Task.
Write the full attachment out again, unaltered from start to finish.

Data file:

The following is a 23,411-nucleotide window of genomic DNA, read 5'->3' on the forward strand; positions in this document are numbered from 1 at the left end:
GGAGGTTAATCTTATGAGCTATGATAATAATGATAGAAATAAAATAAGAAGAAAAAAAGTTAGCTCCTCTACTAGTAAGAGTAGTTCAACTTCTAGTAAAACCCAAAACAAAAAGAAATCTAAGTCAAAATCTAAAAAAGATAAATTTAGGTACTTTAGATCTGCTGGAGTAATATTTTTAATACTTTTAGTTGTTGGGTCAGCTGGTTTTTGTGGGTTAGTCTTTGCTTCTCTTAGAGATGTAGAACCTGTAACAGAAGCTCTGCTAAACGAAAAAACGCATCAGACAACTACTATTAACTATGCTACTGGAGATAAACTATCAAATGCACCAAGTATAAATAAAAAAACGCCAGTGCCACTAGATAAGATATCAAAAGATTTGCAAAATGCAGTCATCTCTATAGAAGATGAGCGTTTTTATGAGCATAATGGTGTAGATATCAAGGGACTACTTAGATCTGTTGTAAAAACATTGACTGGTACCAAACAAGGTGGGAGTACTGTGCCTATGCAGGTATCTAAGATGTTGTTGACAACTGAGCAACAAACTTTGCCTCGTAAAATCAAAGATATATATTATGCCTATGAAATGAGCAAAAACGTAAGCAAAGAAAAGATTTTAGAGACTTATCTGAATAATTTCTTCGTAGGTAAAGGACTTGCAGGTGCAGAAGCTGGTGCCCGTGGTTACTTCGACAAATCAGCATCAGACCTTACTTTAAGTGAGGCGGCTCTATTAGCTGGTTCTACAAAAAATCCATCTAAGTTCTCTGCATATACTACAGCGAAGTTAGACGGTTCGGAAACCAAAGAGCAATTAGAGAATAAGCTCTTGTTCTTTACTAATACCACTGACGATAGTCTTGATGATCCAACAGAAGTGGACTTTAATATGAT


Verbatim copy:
The following is a 23,411-nucleotide window of genomic DNA, read 5'->3' on the forward strand; positions in this document are numbered from 1 at the left end:
GGAGGTTAATCTTATGAGCTATGATAATAATGATAGAAATAAAATAAGAAGAAAAAAAGTTAGCTCCTCTACTAGTAAGAGTAGTTCAACTTCTAGTAAAACCCAAAACAAAAAGAAATCTAAGTCAAAATCTAAAAAAGATAAATTTAGGTACTTTAGATCTGCTGGAGTAATATTTTTAATACTTTTAGTTGTTGGGTCAGCTGGTTTTTGTGGGTTAGTCTTTGCTTCTCTTAGAGATGTAGAACCTGTAACAGAAGCTCTGCTAAACGAAAAAACGCATCAGACAACTACTATTAACTATGCTACTGGAGATAAACTATCAAATGCACCAAGTATAAATAAAAAAACGCCAGTGCCACTAGATAAGATATCAAAAGATTTGCAAAATGCAGTCATCTCTATAGAAGATGAGCGTTTTTATGAGCATAATGGTGTAGATATCAAGGGACTACTTAGATCTGTTGTAAAAACATTGACTGGTACCAAACAAGGTGGGAGTACTGTGCCTATGCAGGTATCTAAGATGTTGTTGACAACTGAGCAACAAACTTTGCCTCGTAAAATCAAAGATATATATTATGCCTATGAAATGAGCAAAAACGTAAGCAAAGAAAAGATTTTAGAGACTTATCTGAATAATTTCTTCGTAGGTAAAGGACTTGCAGGTGCAGAAGCTGGTGCCCGTGGTTACTTCGACAAATCAGCATCAGACCTTACTTTAAGTGAGGCGGCTCTATTAGCTGGTTCTACAAAAAATCCATCTAAGTTCTCTGCATATACTACAGCGAAGTTAGACGGTTCGGAAACCAAAGAGCAATTAGAGAATAAGCTCTTGTTCTTTACTAATACCACTGACGATAGTCTTGATGATCCAACAGAAGTGGACTTTAATATGAT